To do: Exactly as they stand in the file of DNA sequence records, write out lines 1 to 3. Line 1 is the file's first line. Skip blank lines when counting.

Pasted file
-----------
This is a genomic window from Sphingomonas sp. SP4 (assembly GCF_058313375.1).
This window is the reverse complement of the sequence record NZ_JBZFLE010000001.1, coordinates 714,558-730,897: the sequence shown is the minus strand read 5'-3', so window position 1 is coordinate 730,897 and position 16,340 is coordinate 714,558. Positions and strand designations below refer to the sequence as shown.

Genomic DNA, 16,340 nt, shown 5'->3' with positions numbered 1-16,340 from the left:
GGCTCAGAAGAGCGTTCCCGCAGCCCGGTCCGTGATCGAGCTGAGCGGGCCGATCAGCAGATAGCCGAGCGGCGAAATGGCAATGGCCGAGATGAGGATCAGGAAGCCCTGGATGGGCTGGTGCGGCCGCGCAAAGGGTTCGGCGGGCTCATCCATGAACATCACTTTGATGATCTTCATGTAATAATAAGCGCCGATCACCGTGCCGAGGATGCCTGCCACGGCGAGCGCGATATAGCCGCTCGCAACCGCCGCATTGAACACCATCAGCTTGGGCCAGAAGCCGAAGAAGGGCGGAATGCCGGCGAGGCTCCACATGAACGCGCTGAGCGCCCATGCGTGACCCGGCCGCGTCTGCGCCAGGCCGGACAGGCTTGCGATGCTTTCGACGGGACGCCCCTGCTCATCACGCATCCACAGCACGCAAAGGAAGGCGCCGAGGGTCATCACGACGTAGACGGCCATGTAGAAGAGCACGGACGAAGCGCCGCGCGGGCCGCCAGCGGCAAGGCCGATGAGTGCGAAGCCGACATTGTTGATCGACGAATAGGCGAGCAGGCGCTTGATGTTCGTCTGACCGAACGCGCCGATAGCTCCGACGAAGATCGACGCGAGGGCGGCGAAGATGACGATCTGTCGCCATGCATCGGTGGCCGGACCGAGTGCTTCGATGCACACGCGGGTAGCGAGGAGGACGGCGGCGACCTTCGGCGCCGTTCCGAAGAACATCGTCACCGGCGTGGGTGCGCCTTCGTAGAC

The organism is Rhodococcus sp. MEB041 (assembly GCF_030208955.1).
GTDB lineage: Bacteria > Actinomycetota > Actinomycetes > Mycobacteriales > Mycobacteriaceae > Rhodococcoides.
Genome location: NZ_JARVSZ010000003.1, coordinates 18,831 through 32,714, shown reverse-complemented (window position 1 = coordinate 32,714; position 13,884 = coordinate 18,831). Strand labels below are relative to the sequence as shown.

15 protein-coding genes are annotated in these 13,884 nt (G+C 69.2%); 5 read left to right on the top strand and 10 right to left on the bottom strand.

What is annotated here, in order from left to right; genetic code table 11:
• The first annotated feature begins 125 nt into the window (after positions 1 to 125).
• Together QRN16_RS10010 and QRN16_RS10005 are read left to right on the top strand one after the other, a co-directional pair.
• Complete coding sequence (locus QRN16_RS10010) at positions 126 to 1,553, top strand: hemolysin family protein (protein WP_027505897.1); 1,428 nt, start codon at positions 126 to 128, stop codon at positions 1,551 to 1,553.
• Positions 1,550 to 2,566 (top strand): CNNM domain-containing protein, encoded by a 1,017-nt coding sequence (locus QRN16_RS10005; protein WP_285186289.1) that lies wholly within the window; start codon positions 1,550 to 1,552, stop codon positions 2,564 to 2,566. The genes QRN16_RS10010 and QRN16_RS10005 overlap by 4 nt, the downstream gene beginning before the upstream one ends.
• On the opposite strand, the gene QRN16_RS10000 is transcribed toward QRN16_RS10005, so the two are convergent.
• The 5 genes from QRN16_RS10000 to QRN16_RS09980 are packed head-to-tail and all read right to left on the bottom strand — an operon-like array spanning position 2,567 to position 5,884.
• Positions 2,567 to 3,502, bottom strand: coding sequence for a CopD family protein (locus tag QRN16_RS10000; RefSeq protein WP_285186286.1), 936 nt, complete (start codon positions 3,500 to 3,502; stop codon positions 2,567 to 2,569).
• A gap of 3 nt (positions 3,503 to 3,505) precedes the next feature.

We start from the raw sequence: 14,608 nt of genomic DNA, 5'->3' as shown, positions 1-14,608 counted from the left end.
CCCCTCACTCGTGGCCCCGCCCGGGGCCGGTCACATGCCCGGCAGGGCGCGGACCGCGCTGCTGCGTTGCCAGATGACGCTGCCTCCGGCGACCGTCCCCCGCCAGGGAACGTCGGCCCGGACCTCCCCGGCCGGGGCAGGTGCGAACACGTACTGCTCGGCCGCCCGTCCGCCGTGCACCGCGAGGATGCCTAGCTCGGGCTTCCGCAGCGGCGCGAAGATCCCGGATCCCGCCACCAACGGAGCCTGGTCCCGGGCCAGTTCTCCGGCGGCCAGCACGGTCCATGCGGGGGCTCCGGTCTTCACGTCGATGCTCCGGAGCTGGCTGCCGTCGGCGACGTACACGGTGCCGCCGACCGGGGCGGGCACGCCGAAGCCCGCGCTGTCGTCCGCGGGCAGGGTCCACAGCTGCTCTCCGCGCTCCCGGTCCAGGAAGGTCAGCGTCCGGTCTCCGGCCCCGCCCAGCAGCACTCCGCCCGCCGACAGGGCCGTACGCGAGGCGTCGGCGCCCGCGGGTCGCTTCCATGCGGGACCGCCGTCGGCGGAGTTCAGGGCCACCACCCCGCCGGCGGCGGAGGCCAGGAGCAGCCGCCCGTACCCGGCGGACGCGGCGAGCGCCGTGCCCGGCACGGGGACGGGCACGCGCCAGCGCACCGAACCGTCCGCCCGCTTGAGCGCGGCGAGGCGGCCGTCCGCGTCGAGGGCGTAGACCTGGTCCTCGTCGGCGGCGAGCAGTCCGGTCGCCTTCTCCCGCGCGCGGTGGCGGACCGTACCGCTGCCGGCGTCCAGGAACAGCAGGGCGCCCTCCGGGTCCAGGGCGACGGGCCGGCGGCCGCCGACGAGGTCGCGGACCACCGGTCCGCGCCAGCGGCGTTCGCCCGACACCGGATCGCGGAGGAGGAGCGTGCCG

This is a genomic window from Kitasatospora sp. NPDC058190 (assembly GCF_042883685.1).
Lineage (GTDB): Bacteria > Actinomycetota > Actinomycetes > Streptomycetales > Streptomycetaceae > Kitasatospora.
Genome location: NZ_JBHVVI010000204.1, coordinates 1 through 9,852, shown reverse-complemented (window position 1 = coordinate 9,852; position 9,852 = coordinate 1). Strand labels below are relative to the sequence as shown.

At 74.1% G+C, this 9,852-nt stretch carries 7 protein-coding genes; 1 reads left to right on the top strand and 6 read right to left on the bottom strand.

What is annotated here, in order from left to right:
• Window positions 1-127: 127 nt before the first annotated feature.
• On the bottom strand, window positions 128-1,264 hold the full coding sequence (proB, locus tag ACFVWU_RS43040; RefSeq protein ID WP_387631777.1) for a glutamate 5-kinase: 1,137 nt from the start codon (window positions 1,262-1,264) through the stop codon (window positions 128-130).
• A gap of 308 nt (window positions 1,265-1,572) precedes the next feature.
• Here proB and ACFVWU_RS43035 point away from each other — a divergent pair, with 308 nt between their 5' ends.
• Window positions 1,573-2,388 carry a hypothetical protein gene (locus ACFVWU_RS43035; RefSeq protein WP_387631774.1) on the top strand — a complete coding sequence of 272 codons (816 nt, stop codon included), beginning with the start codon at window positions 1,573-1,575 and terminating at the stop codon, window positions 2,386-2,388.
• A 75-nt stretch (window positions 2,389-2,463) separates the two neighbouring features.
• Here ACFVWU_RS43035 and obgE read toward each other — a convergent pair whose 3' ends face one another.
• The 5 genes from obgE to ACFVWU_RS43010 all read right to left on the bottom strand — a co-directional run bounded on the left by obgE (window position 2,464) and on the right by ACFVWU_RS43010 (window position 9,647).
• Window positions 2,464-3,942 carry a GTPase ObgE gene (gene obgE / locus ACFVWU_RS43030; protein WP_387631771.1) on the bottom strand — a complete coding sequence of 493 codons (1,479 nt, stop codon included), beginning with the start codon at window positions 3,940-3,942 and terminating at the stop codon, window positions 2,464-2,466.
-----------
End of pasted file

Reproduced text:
This is a genomic window from Sphingomonas sp. SP4 (assembly GCF_058313375.1).
This window is the reverse complement of the sequence record NZ_JBZFLE010000001.1, coordinates 714,558-730,897: the sequence shown is the minus strand read 5'-3', so window position 1 is coordinate 730,897 and position 16,340 is coordinate 714,558. Positions and strand designations below refer to the sequence as shown.

Genomic DNA, 16,340 nt, shown 5'->3' with positions numbered 1-16,340 from the left: